Addiction treatment and recovery support are important measures for minimizing opioid overdoses and helping to improve communities. The Haverhill chapter of Learn to Cope provides peer support for families and loved ones impacted by addiction with weekly local meetings.
Local CVS pharmacies provide prescription drug drop-off boxes, Mass Live publishes. These allow residents to safely dispose of unused medications to prevent misuse.
In the state of Massachusetts, statewide substance abuse and addiction treatment are managed through the Bureau of Substance Addiction Services (BSAS), which oversees community-based providers.
To find treatment services and providers in Haverhill or Massachusetts in general, residents can use the Massachusetts Substance Use Helpline to find local treatment options, information, and referrals for treatment services.
The Massachusetts Behavioral Health Partnership (MBHP) can connect MassHealth members with a local treatment provider through its vast network, which includes over 1,200 individual practitioners, clinics, and inpatient programs. MassHealth is the Massachusetts Medicaid program that provides health care and insurance coverage for low-income and underserved populations.
The Massachusetts Behavioral Health Access (MABHA) hosts a tool that connects residents with substance abuse treatment services by showing which providers have openings in real time.
The Behavioral Health Treatment Services Locator Tool can also help individuals to find local addiction treatment options and providers in Haverhill through the Substance Abuse and Mental Health Service Administration’s (SAMHSA) national helpline and online resource.
Impact Essex County- Health. Essex County Community Foundation. Retrieved February 2019 from https://impactessexcounty.org/health
Impact Essex County- Health – Use of Illegal Drugs, 2014-2016. Essex County Community Foundation. Retrieved February 2019 from https://impactessexcounty.org/health
(October 2015). Drug Use Among Teens Shocks Leaders. The Eagle-Tribune. Retrieved February 2019 from https://www.eagletribune.com/news/haverhill/drug-use-among-teens-shocks-leaders/article_0b27b314-f929-5195-b0e8-7b356cff9022.html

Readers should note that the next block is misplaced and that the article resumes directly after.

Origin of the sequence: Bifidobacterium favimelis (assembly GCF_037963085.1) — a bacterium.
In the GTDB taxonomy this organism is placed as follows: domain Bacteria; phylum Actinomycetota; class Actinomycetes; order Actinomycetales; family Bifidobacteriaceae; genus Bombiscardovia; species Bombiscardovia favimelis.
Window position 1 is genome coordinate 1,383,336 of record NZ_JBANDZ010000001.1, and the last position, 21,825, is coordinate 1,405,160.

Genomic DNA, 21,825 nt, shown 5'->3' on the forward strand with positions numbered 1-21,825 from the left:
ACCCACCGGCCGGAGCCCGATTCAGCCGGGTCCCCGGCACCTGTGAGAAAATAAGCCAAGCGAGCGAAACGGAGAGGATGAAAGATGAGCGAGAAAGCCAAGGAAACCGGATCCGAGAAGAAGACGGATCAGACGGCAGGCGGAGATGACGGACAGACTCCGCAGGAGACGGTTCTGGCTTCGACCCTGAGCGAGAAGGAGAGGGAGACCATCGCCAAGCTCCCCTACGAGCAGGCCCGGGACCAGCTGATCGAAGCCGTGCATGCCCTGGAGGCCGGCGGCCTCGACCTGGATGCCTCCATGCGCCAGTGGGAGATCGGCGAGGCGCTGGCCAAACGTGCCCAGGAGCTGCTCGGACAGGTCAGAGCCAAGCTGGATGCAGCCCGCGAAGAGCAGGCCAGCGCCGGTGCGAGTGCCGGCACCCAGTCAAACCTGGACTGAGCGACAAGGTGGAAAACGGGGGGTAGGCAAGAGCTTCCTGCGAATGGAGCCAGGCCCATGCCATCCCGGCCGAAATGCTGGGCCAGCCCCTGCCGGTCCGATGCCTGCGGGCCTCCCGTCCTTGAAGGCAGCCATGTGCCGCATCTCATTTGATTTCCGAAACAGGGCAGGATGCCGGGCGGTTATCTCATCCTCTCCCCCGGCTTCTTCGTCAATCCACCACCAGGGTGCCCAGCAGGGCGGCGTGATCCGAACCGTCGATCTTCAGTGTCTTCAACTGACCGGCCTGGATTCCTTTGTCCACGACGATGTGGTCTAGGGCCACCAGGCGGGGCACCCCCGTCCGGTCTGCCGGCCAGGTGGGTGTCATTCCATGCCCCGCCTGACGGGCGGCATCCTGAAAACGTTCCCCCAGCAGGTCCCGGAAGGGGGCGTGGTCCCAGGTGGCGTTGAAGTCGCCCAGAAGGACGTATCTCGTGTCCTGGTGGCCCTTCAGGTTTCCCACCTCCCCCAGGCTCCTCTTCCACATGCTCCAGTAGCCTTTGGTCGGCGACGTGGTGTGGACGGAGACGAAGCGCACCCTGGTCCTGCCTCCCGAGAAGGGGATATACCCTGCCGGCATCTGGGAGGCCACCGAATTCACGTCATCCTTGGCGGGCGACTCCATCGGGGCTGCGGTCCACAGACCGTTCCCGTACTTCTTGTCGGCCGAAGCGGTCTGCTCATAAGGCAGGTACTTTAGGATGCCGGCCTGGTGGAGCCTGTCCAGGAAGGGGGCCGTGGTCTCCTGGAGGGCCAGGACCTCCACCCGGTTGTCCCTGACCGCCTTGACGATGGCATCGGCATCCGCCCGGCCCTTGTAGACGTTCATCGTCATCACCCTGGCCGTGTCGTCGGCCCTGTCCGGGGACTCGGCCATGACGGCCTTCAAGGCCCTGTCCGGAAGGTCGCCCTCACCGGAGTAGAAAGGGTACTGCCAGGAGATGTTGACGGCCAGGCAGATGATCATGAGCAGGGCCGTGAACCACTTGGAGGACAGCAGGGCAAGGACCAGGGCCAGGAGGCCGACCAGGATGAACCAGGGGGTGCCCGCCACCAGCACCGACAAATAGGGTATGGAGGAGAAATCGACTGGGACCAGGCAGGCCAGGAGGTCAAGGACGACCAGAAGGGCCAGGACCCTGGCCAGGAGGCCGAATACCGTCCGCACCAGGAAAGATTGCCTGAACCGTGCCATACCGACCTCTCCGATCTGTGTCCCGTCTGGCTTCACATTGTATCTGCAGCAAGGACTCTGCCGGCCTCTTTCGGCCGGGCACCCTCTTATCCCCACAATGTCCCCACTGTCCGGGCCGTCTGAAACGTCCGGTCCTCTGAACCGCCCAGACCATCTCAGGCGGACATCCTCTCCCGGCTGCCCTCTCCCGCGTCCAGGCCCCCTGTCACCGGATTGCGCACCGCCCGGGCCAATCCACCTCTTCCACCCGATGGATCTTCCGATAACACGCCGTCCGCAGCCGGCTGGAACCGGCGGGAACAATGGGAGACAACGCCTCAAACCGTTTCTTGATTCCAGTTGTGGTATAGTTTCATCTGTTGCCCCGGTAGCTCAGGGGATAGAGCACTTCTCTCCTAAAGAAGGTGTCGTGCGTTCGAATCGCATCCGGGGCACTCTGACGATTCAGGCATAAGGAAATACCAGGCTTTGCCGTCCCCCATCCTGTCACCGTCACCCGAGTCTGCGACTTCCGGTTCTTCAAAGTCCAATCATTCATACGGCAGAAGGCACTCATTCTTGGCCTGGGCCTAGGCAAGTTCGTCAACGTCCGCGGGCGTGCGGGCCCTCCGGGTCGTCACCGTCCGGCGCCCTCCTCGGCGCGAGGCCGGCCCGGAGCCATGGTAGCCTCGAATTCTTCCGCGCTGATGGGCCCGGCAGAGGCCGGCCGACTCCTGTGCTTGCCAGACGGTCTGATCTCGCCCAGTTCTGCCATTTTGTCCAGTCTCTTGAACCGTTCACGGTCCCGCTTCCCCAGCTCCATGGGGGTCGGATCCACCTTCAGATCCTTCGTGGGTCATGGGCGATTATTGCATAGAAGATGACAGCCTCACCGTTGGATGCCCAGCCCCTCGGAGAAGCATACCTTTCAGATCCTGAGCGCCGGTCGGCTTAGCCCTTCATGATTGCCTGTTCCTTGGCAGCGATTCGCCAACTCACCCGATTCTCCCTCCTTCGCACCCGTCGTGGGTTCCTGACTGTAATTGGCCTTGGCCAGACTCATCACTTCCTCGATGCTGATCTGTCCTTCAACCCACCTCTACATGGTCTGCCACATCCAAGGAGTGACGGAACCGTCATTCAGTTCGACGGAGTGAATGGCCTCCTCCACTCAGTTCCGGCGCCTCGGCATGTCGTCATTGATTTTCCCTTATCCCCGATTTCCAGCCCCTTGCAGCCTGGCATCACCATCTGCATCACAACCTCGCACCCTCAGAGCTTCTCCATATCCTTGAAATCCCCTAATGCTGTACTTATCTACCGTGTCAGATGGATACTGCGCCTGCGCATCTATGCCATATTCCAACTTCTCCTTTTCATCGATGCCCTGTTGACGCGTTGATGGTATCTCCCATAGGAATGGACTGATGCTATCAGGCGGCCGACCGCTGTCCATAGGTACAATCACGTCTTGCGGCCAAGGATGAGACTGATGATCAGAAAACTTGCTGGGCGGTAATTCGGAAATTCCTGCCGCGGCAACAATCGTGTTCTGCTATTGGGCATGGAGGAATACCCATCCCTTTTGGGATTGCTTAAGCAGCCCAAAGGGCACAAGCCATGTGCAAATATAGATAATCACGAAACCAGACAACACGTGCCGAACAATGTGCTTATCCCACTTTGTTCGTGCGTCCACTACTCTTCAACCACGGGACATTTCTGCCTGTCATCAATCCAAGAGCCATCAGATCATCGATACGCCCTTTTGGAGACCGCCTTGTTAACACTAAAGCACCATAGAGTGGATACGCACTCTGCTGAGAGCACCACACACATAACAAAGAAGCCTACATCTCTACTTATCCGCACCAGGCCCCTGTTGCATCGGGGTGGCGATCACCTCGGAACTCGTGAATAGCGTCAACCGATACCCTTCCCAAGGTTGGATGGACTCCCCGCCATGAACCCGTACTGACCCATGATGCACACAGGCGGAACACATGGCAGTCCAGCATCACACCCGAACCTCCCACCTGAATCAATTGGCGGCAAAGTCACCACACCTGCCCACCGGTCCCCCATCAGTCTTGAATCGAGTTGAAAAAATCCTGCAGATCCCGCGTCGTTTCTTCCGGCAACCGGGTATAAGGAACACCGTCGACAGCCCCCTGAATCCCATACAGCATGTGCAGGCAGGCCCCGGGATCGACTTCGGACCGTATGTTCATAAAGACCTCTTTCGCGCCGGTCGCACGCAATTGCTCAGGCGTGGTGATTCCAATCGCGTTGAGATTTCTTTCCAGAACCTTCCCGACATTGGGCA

(July 2015). Today's Heroin Epidemic. U.S. Centers for Disease Control and Prevention. Retrieved February 2019 from https://www.cdc.gov/vitalsigns/heroin/index.html
(2019). Massachusetts Prescription Awareness Tool. Commonwealth of Massachusetts. Retrieved February 2019 from https://www.mass.gov/guides/massachusetts-prescription-awareness-tool-masspat
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(March 2017). Haverhill Records More than 300 Overdoses in 2016. The Eagle-Tribune. Retrieved February 2019 from https://www.eagletribune.com/news/haverhill/haverhill-records-more-than-overdoses-in/article_8fd5a46a-4359-59de-ae7a-e4330e9f5eb1.html
(November 2018). Number of Opioid-Related Overdose Deaths, All Intents by City/Town 2013-2017. Massachusetts Department of Public Health. Retrieved February 2019 from https://www.mass.gov/files/documents/2018/11/16/Overdose-Deaths-by-City-Town-November-2018.pdf
(2013). Substance Use Counseling/STRONG Program. Haverhill Public Schools. Retrieved February 2019 from http://www.haverhill-ps.org/school-health-services/addiction-counseling-services/
(2018). Learn to Cope Haverhill. Learn to Cope. Retrieved February 2019 from https://www.learn2cope.org/
(January 2018). CVS Adds 42 Drug Disposal Boxes Across Massachusetts: Here's Where You Can Drop Off Unwanted Medication. Mass Live. Retrieved February 2019 from https://www.masslive.com/news/index.ssf/2018/01/cvs_has_added_42_drug_disposal.html
(2019). Bureau of Substance Addiction Services (BSAS). Commonwealth of Massachusetts. Retrieved February 2019 from https://www.mass.gov/orgs/bureau-of-substance-addiction-services
(2019). Massachusetts Substance Use Helpline. Health Resources in Action. Retrieved February 2019 from https://helplinema.org/
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(2009). Massachusetts Behavioral Health Access (MABHA). Massachusetts Behavioral Health Partnership. Retrieved February 2019 from https://www.mabhaccess.com/Search.aspx
Behavioral Health Treatment Services Locator Tool. Substance Abuse and Mental Health Service Administration. Retrieved February 2019 from https://www.findtreatment.samhsa.gov/